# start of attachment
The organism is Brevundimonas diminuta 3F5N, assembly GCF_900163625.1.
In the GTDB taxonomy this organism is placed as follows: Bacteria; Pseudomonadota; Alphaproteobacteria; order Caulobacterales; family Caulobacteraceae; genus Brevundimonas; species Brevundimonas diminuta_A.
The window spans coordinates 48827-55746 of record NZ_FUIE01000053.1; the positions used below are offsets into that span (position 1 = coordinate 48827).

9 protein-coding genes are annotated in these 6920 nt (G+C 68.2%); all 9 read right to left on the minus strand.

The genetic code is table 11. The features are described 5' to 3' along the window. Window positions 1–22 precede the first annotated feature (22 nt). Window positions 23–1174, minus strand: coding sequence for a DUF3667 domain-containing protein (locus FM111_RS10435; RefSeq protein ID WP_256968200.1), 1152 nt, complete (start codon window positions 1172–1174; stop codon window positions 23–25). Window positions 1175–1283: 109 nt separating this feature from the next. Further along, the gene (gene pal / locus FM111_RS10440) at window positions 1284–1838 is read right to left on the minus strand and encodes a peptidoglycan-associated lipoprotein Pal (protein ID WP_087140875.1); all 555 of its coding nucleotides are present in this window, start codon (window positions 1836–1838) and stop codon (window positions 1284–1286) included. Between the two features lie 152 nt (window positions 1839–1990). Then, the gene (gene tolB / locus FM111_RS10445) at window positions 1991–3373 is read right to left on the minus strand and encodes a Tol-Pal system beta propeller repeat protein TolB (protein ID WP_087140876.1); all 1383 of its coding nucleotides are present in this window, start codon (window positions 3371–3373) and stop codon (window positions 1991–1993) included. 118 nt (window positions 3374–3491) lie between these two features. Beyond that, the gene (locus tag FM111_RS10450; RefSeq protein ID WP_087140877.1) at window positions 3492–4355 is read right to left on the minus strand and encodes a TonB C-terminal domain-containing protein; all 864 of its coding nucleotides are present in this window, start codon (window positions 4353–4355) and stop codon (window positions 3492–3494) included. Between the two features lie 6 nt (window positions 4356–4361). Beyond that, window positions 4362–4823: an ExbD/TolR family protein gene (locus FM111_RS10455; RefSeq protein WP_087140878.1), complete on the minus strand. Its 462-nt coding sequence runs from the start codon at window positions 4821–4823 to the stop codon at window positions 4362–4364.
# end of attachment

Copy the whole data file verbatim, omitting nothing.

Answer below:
The organism is Brevundimonas diminuta 3F5N, assembly GCF_900163625.1.
In the GTDB taxonomy this organism is placed as follows: Bacteria; Pseudomonadota; Alphaproteobacteria; order Caulobacterales; family Caulobacteraceae; genus Brevundimonas; species Brevundimonas diminuta_A.
The window spans coordinates 48827-55746 of record NZ_FUIE01000053.1; the positions used below are offsets into that span (position 1 = coordinate 48827).

9 protein-coding genes are annotated in these 6920 nt (G+C 68.2%); all 9 read right to left on the minus strand.

The genetic code is table 11. The features are described 5' to 3' along the window. Window positions 1–22 precede the first annotated feature (22 nt). Window positions 23–1174, minus strand: coding sequence for a DUF3667 domain-containing protein (locus FM111_RS10435; RefSeq protein ID WP_256968200.1), 1152 nt, complete (start codon window positions 1172–1174; stop codon window positions 23–25). Window positions 1175–1283: 109 nt separating this feature from the next. Further along, the gene (gene pal / locus FM111_RS10440) at window positions 1284–1838 is read right to left on the minus strand and encodes a peptidoglycan-associated lipoprotein Pal (protein ID WP_087140875.1); all 555 of its coding nucleotides are present in this window, start codon (window positions 1836–1838) and stop codon (window positions 1284–1286) included. Between the two features lie 152 nt (window positions 1839–1990). Then, the gene (gene tolB / locus FM111_RS10445) at window positions 1991–3373 is read right to left on the minus strand and encodes a Tol-Pal system beta propeller repeat protein TolB (protein ID WP_087140876.1); all 1383 of its coding nucleotides are present in this window, start codon (window positions 3371–3373) and stop codon (window positions 1991–1993) included. 118 nt (window positions 3374–3491) lie between these two features. Beyond that, the gene (locus tag FM111_RS10450; RefSeq protein ID WP_087140877.1) at window positions 3492–4355 is read right to left on the minus strand and encodes a TonB C-terminal domain-containing protein; all 864 of its coding nucleotides are present in this window, start codon (window positions 4353–4355) and stop codon (window positions 3492–3494) included. Between the two features lie 6 nt (window positions 4356–4361). Beyond that, window positions 4362–4823: an ExbD/TolR family protein gene (locus FM111_RS10455; RefSeq protein WP_087140878.1), complete on the minus strand. Its 462-nt coding sequence runs from the start codon at window positions 4821–4823 to the stop codon at window positions 4362–4364.